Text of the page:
Cities » Tiruchirapalli

Updated: October 10, 2012 14:50 IST

Rising mercury, prolonged cuts leave residents restless

S. Ganesan
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The Hindu

Accentuated by the 12-hour power cuts, the continuing hot weather has left city residents reeling under scorching days and sultry nights.

The region was in for an early summer this year as the mercury soared right from April and there has been no let up in the hot weather. While residents were expecting some relief from the searing heat at least by October, their hopes have been belied as the day-time temperature has been hovering around 37 degree Celsius, four degrees above normal.

A few bouts of rainfall have not helped much in bringing down the temperature. Even on Monday, certain parts of Tiruchi district and the city experienced some slight showers. Yet, there was no relief from the sultry nights.

Average temperature

The normal average temperature in Tiruchi during October is 33 C.

According to Meteorological Department website, the all-time record of extreme weather in Tiruchi during the month was 38.9 degree Celsius recorded on October 3, 1906. Over the past decade, 2007 had recorded the hottest October when the temperature touched 38.7 degree Celsius on the 07 day of the month.

The mercury had crossed 37 degree Celsius during the month in 2006 and 2009 too. The maximum temperature recorded during the month last year was 35.8 degree Celsius.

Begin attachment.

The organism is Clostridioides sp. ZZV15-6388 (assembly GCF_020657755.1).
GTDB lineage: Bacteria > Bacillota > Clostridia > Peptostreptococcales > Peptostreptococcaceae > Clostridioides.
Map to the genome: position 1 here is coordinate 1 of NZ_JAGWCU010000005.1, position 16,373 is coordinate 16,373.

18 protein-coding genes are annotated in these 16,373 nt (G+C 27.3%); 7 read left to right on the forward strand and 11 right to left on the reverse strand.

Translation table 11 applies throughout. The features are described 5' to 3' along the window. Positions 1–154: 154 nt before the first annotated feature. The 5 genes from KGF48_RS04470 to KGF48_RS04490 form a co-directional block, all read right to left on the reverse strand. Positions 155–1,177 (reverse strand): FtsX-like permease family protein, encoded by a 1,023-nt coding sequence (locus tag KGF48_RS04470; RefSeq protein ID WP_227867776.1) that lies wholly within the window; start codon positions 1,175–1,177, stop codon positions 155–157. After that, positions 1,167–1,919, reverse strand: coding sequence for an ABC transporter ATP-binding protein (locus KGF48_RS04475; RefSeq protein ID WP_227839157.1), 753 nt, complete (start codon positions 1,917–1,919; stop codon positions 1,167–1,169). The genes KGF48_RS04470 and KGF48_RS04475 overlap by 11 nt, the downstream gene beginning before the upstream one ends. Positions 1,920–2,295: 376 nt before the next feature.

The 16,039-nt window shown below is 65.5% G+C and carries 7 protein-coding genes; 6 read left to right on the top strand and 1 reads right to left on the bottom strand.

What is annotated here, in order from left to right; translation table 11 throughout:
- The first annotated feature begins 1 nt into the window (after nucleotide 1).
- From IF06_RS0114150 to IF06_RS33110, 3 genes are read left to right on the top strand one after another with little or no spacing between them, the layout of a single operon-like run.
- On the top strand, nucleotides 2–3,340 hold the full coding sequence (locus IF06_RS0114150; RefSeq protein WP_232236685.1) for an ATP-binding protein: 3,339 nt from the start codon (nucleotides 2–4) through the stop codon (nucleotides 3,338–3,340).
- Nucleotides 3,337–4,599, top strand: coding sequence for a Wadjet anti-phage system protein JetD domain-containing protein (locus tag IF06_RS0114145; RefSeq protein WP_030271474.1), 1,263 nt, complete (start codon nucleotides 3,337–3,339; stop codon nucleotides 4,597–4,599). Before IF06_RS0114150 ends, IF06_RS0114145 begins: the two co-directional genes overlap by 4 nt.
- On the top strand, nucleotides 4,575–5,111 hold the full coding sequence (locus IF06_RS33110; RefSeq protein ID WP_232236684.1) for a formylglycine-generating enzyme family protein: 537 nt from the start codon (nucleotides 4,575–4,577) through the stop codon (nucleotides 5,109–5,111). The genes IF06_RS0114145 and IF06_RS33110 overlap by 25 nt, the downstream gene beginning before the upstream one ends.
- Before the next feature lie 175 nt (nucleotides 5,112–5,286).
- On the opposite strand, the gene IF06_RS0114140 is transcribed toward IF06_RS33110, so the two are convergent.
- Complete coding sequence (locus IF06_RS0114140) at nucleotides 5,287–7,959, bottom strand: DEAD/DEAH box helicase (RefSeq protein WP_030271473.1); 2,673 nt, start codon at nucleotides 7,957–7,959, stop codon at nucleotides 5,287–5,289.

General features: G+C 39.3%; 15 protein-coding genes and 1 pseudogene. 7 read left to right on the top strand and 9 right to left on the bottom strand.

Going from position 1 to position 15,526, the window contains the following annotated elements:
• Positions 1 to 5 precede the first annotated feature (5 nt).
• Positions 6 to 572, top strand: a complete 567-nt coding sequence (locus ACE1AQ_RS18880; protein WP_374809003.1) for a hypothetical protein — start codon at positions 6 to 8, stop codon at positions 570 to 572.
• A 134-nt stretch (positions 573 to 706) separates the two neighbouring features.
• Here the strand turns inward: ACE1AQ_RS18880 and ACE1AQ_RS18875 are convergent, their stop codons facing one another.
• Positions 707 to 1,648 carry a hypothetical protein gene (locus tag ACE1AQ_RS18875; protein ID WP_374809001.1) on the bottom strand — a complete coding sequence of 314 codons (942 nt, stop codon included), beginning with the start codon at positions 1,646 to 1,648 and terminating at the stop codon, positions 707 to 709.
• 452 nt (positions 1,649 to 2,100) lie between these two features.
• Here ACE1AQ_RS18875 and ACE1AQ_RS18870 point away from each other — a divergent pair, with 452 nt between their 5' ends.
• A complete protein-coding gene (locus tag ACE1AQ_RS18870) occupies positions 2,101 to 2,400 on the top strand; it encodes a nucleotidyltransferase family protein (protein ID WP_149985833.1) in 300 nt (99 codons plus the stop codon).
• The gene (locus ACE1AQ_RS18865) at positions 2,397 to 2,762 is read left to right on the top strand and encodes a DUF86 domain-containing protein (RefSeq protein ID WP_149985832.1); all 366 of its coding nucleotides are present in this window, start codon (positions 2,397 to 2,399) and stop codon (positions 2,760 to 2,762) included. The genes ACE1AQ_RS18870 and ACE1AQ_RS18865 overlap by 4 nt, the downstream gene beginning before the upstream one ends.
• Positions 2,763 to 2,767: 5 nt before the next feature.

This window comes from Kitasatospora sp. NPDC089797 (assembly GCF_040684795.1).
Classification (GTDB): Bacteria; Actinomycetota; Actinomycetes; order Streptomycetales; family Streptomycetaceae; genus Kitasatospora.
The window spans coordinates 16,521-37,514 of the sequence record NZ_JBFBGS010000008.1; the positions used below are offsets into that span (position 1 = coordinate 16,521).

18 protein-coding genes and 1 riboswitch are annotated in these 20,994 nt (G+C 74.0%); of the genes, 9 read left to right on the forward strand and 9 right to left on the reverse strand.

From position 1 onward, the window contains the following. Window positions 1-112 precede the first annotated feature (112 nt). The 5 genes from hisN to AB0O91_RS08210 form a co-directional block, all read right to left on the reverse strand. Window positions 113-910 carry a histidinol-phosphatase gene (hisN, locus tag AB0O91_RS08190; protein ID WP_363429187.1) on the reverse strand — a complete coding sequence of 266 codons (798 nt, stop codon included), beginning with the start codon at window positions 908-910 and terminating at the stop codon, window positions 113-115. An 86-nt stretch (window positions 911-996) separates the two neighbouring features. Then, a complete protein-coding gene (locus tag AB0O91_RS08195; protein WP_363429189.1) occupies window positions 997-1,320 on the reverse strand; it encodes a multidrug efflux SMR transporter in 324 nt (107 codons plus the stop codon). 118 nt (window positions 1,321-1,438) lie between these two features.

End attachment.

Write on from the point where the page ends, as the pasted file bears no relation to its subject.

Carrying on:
The city has also recorded deficient rainfall this season. Between June 1 and September 30, the city had recorded 204 mm of rainfall, against the normal of 293.9 mm, leaving a deficit of 31 per cent for the season.

City residents complain that the searing temperature and the heavy load shedding have put them under tremendous strain. Residents in some parts of the city have taken to the streets already protesting the load shedding during nights.

Over the past 10 days, power supply is available only on alternate hours during the nights.


A group of agitators who blocked the West Boulevard Road a few days ago, complained that they could not afford inverters and the disruption in sleep was badly affecting their livelihood.

But middle class families complain that the inverters they have put were of no use as they do not get adequate power supply to get the batteries recharged adequately to last the entire night.

“The load shedding during nights and the early morning has adversely affected our everyday routine. After spending sleepless nights, we could hardly concentrate on our work during the day. We are fervently hoping for the onset of monsoon,” says R.Gopalakrishnan, a technician, reflecting the sentiments of many a city residents.

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